Wednesday, July 29, 2015

High School Electives—The Fun Part of High School!

The foundation of any high school education includes the four core subjects: math, science, social studies, and English.  Because my state, Alabama, requires four credits in each of these subjects for public schooled students, I hold the same standards for my homeschool planning  and Emily will be taking these four core subjects every year. This leaves 2-3 credits a year of electives.

Choosing electives can be fun because the student has more input in what he or she wants to study. Electives allow the student to explore different areas of interest and to focus on his or her particular strengths, and even begin to prepare for a future career or college major.

Some of Emily’s elective credits will include additional classes that I require of her or classes that are also typically taken by traditionally schooled students, such as PE and Health.

A common concern about homeschooling high school is that a home environment will not be able to provide the many options that a public school can. I’m finding that not to be the case at all. Emily actually has the opportunity to study in areas that are not even options at our large local public school. These are a few of the options we will be using or considering:

  • Foundations in Personal Finance (Dave Ramsey DVD program): Although personal finance is a common course in public school, I doubt if what she would take there would be as solid or enjoyable as this course.
  • Spanish: We’ve used a variety of online resources for Spanish, including Mango Languages, Homechool Spanish Academy, and Middlebury Languages. This year, Emily will be using the Destinos course, which includes free online video, audio, and quizzes as well as a textbook and workbook that I purchased very inexpensively at Amazon.
  • Logic: There are lots of resources for this, but I don’t think it’s a typical PS option.
  • Landry Academy: Emily will be taking an online Psychology class this fall through Landry Academy. Landry offers many many course options, including some very unusual ones. Emily is interested in Criminology, so she is excited that Landry offers classes in Crime Scene Investigation, Criminology, Sociology, Forensic Anatomy, and Terrorism/Homeland Security. We discovered that if you purchase “generic” classes a year or more ahead of time, a semester course can cost as little as $58 (plus books).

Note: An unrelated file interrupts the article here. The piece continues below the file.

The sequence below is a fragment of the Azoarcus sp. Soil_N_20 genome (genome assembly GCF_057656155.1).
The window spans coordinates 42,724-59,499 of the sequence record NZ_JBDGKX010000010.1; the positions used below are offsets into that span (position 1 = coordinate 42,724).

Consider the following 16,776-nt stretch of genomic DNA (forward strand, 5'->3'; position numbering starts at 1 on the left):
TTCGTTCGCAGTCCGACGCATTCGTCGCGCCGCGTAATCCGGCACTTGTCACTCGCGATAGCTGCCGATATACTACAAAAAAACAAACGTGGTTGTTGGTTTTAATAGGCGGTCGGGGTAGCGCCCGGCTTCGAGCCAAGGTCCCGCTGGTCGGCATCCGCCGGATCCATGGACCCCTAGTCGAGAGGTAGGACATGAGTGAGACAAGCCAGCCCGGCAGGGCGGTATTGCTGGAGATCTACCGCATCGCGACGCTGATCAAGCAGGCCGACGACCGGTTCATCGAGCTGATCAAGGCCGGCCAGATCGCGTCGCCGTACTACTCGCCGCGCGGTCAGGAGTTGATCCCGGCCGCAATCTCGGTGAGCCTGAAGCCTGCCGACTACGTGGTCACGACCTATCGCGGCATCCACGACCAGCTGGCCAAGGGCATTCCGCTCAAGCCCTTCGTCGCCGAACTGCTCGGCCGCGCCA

• Sports and classes through local homeschool co-ops. I may teach a public speaking class through our cover school and am keeping my eyes out for other class options, since it can be more enjoyable to do some classes in a group.
  • Dance classes (will count as part of PE)
  • Art: We love the Artistic Pursuits books that include both art history and technique.
  • Bible Study and Apologetics
  • Community Theater

As you can see from this ever-expanding list, there are more subject areas and possibilities than we’ll even have time for. Homeschooled students have a flexible schedule that allows them to do job shadowing or other career exploration activities instead of being confined to a classroom from 8:00-3:30. They have the opportunity to design their own courses using the internet, library, and mentors.  Instead of being fearful of the responsibility of homeschooling, I’m excited about the opportunities!

Read more about Electives and Homeschooling High School at Homeschooling High School Blog Hop!

Homeschooling High School Blog Hop 2015 

Read More on Electives in the High School Years

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